anxiety-charlie-brownThe first thing to do in this journey was to put together a store. You need a store because it is not always obvious when you post a piece on social media that it is available for purchase. You can even write a ‘Message me for inquiries’ or something of the sort, but most people won’t. If they can’t see the price easily, they are not likely to come asking. You need to create a place to send your followers who want your artwork! It needs to be something they can find quickly and make a purchase from easily.

Creating a store is not a guarantee that you will sell something, but it’s certainly an obvious first step. Eventually I will link this site in my Instagram, on my Facebook fan page, on my Youtube videos, on Pintrest, and to this very blog.



I have been using Etsy for years but it has completely dropped off. Etsy pushes new stores to the front of their search results, and so the longer you rely on them, the less sales you will see. It’s good that they help new stores get seen, but its at your expense the longer you use them.

I went to square to set up my first online store as it is free, fair to the vendor, and a good place to start. Since I am barely selling anything right now, I was looking for something without a monthly charge like Weebly, Wix, or Go Daddy.

Square has a transaction charge like Etsy, but no listing charge. Square only charges 2.9% + $0.30 per transaction, verses Etsy which charges a 3.5% transaction fee, a $0.20 listing fee every 4 months, and a 3%+ processing fee. If you are already using the service, and you aren’t selling a lot, there no reason you can’t use both. I still have my Etsy page, but I have turned off the automatic renewal of my items. I’m not sure if I will revive that or not.

Square allows me to take all my artwork on the go and sell it without having to update the site, as they gave me a chip reader that syncs with their free app. I can take everything to a festival or market, charge people’s cards from my phone, and my website updates. I also appreciate that money from sales made goes into my bank account within a day.



There are only a few templates to choose from, and you can only ship within the United States.

I find that if you are trying to sell more than 20 or 30 items it can start to look cluttered, as there is no way to filter items besides adding sections to your main page.

The biggest drawback for me was that the site does not accept HD photos, so showing off my paintings was going to be a challenge. My artwork is my real storefront, and if people can’t get a good look at it what’s the point? I overcame this obstacle by uploading my HD images to Imgur and then linking them in the descriptions.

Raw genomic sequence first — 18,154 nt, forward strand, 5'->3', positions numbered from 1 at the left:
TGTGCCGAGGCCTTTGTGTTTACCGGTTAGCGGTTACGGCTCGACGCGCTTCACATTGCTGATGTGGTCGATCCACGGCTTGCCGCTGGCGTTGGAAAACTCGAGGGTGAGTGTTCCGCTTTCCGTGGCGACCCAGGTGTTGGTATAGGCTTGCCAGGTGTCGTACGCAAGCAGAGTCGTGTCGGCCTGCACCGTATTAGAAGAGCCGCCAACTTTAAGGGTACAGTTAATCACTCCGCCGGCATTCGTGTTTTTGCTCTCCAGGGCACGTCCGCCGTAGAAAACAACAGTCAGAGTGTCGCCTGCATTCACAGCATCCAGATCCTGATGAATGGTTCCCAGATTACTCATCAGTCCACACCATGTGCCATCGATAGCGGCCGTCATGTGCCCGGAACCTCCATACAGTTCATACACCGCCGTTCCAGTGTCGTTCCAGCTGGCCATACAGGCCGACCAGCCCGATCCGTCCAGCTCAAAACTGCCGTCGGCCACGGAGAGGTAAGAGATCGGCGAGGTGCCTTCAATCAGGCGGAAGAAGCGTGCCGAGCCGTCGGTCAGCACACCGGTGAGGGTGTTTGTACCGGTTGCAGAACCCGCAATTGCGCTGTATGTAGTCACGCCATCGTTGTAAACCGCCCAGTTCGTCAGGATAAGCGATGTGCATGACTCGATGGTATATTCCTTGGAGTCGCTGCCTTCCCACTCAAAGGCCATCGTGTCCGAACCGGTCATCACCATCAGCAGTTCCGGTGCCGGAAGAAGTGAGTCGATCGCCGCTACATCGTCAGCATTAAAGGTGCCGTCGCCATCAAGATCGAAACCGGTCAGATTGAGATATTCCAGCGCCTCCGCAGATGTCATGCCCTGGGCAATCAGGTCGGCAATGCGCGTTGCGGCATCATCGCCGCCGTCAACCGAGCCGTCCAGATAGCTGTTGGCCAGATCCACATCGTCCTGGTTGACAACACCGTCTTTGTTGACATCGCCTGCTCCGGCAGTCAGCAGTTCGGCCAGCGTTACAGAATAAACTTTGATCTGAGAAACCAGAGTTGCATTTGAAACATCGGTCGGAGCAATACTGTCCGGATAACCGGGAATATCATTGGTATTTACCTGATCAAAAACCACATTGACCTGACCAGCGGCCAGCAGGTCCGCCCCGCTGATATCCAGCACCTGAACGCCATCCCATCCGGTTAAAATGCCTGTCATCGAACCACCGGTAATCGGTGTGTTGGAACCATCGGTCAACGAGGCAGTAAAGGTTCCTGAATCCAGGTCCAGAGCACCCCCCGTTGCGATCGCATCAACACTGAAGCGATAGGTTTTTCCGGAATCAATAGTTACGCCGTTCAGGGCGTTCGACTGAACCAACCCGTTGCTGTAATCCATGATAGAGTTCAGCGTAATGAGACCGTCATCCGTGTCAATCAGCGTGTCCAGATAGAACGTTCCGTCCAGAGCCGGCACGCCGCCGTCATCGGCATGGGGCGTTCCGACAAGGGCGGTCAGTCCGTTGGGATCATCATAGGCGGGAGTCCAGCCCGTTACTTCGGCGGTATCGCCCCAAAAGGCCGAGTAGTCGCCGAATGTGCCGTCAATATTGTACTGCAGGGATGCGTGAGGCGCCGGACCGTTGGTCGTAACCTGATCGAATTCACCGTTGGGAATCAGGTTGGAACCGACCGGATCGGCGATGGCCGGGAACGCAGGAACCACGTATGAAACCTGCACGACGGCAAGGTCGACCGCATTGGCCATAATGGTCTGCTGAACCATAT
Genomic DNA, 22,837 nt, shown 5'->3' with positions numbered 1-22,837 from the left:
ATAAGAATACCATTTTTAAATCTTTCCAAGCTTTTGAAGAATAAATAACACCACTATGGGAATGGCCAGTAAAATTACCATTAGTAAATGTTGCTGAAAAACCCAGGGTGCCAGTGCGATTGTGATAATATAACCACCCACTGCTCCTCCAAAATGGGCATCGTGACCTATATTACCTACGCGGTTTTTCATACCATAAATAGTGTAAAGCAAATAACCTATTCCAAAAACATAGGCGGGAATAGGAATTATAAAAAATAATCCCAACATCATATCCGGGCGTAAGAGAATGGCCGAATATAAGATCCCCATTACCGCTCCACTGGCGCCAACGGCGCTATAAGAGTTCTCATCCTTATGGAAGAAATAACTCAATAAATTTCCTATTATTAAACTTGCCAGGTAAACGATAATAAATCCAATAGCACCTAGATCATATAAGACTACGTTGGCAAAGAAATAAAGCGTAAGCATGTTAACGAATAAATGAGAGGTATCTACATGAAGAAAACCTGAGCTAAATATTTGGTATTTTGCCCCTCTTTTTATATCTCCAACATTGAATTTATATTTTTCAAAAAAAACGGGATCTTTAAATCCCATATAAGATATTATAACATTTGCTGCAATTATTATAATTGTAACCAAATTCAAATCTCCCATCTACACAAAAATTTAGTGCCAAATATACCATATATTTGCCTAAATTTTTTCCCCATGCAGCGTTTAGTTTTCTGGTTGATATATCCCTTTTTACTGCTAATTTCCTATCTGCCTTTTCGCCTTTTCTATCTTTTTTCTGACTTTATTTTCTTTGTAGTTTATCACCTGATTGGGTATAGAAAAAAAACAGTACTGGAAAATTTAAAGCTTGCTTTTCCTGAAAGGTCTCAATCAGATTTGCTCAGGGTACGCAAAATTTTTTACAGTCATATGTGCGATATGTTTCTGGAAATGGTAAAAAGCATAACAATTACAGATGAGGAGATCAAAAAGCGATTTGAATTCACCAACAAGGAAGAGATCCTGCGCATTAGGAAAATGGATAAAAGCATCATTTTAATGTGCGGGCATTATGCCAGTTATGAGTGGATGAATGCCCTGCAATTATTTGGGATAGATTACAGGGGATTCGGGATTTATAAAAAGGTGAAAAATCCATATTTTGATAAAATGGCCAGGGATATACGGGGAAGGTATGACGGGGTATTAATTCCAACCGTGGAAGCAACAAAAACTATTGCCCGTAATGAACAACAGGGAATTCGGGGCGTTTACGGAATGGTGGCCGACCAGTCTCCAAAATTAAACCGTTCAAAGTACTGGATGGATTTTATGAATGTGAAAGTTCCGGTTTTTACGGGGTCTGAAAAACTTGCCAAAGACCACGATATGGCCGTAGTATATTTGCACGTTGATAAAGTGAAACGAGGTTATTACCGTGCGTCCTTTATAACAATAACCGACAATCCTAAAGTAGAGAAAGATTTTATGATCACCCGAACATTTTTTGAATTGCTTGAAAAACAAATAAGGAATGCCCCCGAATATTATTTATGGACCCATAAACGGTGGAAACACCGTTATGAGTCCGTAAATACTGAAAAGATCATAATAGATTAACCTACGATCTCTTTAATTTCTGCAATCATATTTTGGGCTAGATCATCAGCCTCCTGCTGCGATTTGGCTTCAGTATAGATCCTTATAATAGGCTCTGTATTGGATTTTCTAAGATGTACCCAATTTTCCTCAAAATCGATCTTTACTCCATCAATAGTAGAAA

Image-sizes-1024x312As far as resizing images goes, here is a guide to the sizes of images used in each template. I am using the Atlas theme. I want to note that the site will accept images in the general ballpark of these guidelines. I just use faststone capture to quickly resize or grab images.

Overall Squares limitations aren’t that restrictive, and I haven’t seen anything better that is also freely available.


I used the set up guide over at square, and found it to be easy enough to follow. but I’ll mention a few important standouts.

Make sure and put a lot of thought into the name of your store. It should be consistent with the name of your business and/or your social media presence. If you have yet to pick a store name, do a google search to make sure someone else isn’t using it. You don’t want to make competition for yourself.


Square lets you attach a custom domain if you want to. A domain name is the address your site uses and a custom one let’s you stand apart and look professional. Since this was my first step, I wanted to see what names were available before I got into pushing my brand. I wouldn’t want to get all through the processes of building pages and social media presences only to discover nothing remotely matching my brand was available.

You can search for domain name from google domains here. Google will list the yearly price and alternate domains that are also available. As long as a domain is not popular, most of them run about 12$ a year. I had to settle for a .net address as was a premium domain.

Eventually, if this all works out like I hope and I see some success, I would like to park my domain on this WordPress site and link back to the store from here. That way I don’t have to worry about making Square my actual website, just my store. WordPress hosting can be expensive but I will get there.

You can give your site a custom header, logo, and a couple footers, so make sure and take advantage of that with something grabs your customer’s attention right off the bat. I use this image of my spray cans. 2018-11-07_010249It pops, and it has the name of the business along with my name. If you don’t have Photoshop check out picfont or canva for online image editing.

Take advantage of the ‘contact’ and ‘about’ sections that are available to you. If you can tell people a story about yourself and get them to relate to you, you can draw them into your artwork and make it more personal to them. I like to tell the story of how I became an artist, because people get the feeling that maybe they could do this too and I like that. It makes it easier to connect to strangers and easier to talk business.

I take a great deal of care in writing my image descriptions, making each one have at least some uniqueness. I try to tell the story of the painting, why I painted it, what makes it special, the inspiration, how I feel about the subject matter. It all helps the potential customer connect with the piece. If it doesn’t speak to them, they aren’t going to buy it.